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Battle of the Bands (or Dr. White Reconsidered) June 11, 2008

Posted by The Typist in 504, Jazz, music, New Orleans, NOLA, Toulouse Street, We Are Not OK.
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I wrote a long post about traditional jazz composer, player and advocate Dr. Micheal White after an article on him appeared in Gambit several weeks ago. I applauded his preservation of the traditional sound and his outreach to groups like the Hot 8 Brass Band.

This morning I found an article in the Journal of American History by Dr. White that contained this:

Much has changed over the years. The traditional style of jazz no longer dominates the contemporary brass band sound of the still-popular community parades and funerals. A fake, distorted image and sound of jazz and “New Orleans music” have become increasingly common in the fog of cultural ignorance, commercialism, and indifference.

As much as I respect Dr. White, I think he is missing an important point. There is no such thing as New Orleans Music, except as the broadest of geographical categories. Yes there is a style of jazz, precursor to all the rest and so much of popular music, that originated in New Orleans (sorry, Chicago and everywhere else, but it’s true). The style that came up out of ragtime and society/dance music of the turn of the last century is uniquely ours, and of incredible importance. It should not demean everything else that comes up out of New Orleans.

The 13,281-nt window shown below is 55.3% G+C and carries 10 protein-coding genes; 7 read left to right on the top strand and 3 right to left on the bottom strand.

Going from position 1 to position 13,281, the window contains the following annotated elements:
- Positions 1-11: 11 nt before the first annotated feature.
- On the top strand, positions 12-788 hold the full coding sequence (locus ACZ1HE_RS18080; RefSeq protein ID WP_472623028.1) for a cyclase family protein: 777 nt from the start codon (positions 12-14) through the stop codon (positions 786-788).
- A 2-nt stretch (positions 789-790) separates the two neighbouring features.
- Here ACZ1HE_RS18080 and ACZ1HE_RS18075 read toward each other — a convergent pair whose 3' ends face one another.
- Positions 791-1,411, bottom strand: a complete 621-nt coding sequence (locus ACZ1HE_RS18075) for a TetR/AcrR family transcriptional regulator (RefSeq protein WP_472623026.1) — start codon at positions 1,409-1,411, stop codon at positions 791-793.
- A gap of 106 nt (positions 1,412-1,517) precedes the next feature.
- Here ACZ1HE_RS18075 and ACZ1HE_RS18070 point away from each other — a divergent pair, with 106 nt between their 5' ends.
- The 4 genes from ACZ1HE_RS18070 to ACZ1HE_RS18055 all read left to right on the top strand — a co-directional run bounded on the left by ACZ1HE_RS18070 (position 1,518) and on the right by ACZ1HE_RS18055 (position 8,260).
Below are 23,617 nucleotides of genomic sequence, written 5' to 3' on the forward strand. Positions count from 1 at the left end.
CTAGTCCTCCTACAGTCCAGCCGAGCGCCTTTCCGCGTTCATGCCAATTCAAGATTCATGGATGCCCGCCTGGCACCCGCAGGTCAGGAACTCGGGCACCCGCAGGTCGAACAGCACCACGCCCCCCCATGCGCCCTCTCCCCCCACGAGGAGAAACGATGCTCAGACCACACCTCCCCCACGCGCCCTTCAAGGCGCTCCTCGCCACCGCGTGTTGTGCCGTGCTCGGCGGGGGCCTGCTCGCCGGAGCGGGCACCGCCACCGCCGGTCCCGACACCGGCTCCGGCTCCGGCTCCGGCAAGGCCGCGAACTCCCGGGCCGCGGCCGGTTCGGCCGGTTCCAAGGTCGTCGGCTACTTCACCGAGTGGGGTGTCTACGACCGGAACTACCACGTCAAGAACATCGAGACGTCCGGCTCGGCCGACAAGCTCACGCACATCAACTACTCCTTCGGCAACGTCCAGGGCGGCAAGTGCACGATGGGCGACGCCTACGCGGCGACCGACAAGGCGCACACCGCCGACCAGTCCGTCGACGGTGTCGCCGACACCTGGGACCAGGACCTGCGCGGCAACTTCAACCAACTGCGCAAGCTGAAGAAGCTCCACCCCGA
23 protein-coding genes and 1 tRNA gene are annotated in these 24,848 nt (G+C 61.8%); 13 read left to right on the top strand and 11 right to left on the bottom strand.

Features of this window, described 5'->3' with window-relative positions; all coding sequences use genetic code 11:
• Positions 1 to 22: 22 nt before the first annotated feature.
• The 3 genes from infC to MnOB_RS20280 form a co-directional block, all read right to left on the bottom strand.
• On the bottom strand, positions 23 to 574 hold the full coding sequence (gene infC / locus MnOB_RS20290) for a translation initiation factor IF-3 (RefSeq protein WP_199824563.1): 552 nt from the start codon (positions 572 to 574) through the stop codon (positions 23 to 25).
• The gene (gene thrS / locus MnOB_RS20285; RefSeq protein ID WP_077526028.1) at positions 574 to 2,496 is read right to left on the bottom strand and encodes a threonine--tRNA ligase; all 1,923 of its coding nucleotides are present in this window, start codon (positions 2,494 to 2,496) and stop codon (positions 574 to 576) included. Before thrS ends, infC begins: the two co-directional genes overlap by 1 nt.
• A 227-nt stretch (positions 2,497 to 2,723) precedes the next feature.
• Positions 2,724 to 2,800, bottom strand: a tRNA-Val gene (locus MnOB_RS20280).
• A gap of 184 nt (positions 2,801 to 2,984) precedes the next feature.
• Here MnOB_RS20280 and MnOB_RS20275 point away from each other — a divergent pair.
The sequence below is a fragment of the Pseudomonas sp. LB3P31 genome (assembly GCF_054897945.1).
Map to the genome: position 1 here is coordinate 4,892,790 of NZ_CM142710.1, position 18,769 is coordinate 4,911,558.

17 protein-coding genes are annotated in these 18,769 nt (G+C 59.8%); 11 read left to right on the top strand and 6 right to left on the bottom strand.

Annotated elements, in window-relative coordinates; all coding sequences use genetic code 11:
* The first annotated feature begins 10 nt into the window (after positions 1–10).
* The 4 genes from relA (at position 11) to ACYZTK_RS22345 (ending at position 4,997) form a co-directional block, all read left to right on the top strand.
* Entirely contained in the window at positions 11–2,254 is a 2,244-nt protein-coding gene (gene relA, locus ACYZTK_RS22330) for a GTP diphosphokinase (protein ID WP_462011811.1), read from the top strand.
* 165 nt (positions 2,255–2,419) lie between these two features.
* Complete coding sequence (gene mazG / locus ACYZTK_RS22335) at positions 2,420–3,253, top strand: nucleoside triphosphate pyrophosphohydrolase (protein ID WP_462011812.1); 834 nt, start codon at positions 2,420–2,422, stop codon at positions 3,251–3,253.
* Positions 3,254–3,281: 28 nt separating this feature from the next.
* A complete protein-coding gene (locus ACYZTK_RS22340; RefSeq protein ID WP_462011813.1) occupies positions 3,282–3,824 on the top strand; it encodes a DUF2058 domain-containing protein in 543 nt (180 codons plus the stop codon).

What bands like the Olympia, Rebirth and Hot 8 have done does not diminish New Orleans music. They have expanded it, brought younger audiences to hear a brass sound that I hope will lead them to discover all of the other branches of the jazz family. That was my own path. The music I thought of as Jazz was my parents music-Pete Fountain, Al Hirt, the commercialized players of the 1960s. I fell into Jazz through hearing groups like Blood, Sweat and Tears and Chicago, with their powerful horn arrangements, and strangely enough the Grateful Dead who lead me to understand the connection between their improvisational style and that of the great Jazz players of the 1950s and 1960s (as well as leading me to an appreciation of Bluegrass and through that Celtic music).

All those players far removed from the mainstream of Jazz laid a foundation so that first listening to Jazz on WTUL-FM (in the days before WWOZ) I was more easily drawn in, so that today on my I-Pod you will find the Preservation Hall and the Jazz Vipers and the Hot 8 and Pharoah Sanders and Miles Davis nestled up against the Rolling Stones and the Kinks, Frank Zappa and the Grateful Dead (the latter two which would not recognizably exist without the fertile cross-pollination with Jazz in the 60s).